We’re getting a lot of inquiries about 5 star ratings. It’s understandable because of the changes coming in April. One question we’re getting asked is “What would it take to improve my staffing rating?” or “How can I get another star?”

In this post we’re going to take a look at that, using the new staffing cut points and the latest data from the nursing home compare data. If you are unfamiliar with how those work or the April update, check out this post.

As our example, let’s assume you own a nursing home and your star ratings look like this:

Category Rating
RN Staffing

Note: This is an actual facility I have chosen as an illustration. I have no affiliation with this building which I will keep anonymous. The data is real.

As you can see, overall this facility is 3 stars. It received one bonus star due to excellent quality metrics but did not get an extra star from staffing. (4 overall staffing stars would give another bonus star in this case.) So a natural question would be: How many more nurses would it take to generate that bonus star and get this building to 4 overall stars? (We’re ignoring the elephant in the room regarding survey scores.)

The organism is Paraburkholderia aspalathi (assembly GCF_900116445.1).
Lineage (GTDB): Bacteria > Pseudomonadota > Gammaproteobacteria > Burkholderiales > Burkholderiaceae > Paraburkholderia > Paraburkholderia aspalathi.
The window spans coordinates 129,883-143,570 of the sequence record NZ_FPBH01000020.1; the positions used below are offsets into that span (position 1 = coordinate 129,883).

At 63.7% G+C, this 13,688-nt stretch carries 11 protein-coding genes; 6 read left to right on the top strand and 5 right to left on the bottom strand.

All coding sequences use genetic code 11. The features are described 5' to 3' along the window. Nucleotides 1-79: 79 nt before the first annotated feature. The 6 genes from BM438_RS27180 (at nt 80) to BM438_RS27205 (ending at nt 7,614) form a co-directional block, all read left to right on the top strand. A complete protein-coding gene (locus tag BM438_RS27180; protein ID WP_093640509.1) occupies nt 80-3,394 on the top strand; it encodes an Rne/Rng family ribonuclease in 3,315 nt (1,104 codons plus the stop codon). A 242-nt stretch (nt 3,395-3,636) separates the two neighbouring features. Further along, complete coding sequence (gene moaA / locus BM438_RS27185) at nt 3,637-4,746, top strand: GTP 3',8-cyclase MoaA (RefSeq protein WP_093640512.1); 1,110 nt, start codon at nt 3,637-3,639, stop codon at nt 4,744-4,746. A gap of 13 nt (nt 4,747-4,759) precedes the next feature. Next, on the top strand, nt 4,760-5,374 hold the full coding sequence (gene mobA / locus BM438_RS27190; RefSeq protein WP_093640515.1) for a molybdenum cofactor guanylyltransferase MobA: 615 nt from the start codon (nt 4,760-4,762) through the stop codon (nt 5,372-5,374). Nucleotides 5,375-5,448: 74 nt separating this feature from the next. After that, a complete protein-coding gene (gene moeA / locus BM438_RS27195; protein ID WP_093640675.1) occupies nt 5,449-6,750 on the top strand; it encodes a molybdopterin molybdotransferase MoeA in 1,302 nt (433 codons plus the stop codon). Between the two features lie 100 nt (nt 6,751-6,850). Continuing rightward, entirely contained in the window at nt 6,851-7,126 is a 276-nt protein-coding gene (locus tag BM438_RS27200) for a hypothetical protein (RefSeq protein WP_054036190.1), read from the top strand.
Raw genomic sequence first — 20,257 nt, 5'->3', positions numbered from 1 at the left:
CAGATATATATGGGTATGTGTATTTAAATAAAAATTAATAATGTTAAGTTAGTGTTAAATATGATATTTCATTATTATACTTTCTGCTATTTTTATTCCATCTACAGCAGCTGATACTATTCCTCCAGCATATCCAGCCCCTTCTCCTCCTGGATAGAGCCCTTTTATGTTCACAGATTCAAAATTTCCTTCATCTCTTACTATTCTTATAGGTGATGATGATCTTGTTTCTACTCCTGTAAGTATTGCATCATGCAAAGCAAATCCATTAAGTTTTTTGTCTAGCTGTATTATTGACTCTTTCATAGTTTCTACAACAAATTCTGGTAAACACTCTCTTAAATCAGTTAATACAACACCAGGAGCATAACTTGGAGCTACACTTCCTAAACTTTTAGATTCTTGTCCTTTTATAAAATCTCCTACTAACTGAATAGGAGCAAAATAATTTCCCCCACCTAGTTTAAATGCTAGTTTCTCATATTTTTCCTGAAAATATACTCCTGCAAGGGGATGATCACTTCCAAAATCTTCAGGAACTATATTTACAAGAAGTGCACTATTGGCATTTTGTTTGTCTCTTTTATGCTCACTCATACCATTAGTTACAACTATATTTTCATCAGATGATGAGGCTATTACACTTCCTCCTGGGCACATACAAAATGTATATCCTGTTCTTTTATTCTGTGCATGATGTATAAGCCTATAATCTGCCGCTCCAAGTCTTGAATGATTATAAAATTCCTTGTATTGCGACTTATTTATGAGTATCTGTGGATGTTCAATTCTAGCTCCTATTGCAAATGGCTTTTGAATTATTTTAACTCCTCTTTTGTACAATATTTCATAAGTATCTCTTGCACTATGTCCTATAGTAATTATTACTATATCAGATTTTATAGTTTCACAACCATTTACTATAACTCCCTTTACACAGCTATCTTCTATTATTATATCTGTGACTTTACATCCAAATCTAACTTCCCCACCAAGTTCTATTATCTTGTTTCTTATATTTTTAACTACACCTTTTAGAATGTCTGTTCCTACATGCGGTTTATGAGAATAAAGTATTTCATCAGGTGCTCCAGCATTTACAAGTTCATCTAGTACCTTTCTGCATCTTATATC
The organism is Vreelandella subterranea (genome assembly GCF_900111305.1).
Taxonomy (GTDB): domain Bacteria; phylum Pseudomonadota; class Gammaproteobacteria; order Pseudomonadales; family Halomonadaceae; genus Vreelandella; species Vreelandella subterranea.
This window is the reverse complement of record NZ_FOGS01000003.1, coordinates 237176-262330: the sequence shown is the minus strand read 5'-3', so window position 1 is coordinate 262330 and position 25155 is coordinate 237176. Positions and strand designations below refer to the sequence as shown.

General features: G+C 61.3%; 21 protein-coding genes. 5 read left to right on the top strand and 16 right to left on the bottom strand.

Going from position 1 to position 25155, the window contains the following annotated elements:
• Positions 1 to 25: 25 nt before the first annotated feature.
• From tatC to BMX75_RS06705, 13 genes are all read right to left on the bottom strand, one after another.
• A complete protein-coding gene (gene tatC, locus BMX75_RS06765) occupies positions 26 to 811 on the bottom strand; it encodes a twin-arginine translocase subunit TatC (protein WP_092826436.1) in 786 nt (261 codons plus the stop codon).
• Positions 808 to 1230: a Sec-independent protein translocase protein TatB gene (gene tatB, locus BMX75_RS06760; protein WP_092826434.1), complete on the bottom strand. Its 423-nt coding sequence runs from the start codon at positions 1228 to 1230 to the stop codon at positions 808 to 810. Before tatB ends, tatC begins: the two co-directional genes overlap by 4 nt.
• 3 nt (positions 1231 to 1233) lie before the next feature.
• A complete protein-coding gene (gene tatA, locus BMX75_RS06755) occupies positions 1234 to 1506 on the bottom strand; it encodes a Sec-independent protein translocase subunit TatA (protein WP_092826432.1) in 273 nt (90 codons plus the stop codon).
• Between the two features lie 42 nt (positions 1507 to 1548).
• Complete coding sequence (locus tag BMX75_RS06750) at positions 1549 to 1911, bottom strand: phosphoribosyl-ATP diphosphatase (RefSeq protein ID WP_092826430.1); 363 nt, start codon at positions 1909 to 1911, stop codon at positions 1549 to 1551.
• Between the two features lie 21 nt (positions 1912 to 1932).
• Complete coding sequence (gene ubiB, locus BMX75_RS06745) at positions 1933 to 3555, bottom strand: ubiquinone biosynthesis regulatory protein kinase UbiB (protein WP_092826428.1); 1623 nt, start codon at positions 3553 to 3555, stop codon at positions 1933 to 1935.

The Details

To answer our question we need to know a few things. First off we need to know that stars are assigned based on adjusted hours using the following table:

Cut Points as of April 2019 (click to enlarge)

Next we need to know is where we stand. Our example facility has a adjusted RN hours of 0.574 and overall adjusted nursing hours of 3.467. Looking that up in the table, you can see we have 3 RN stars and 2 total nursing which nets 3 stars for staffing.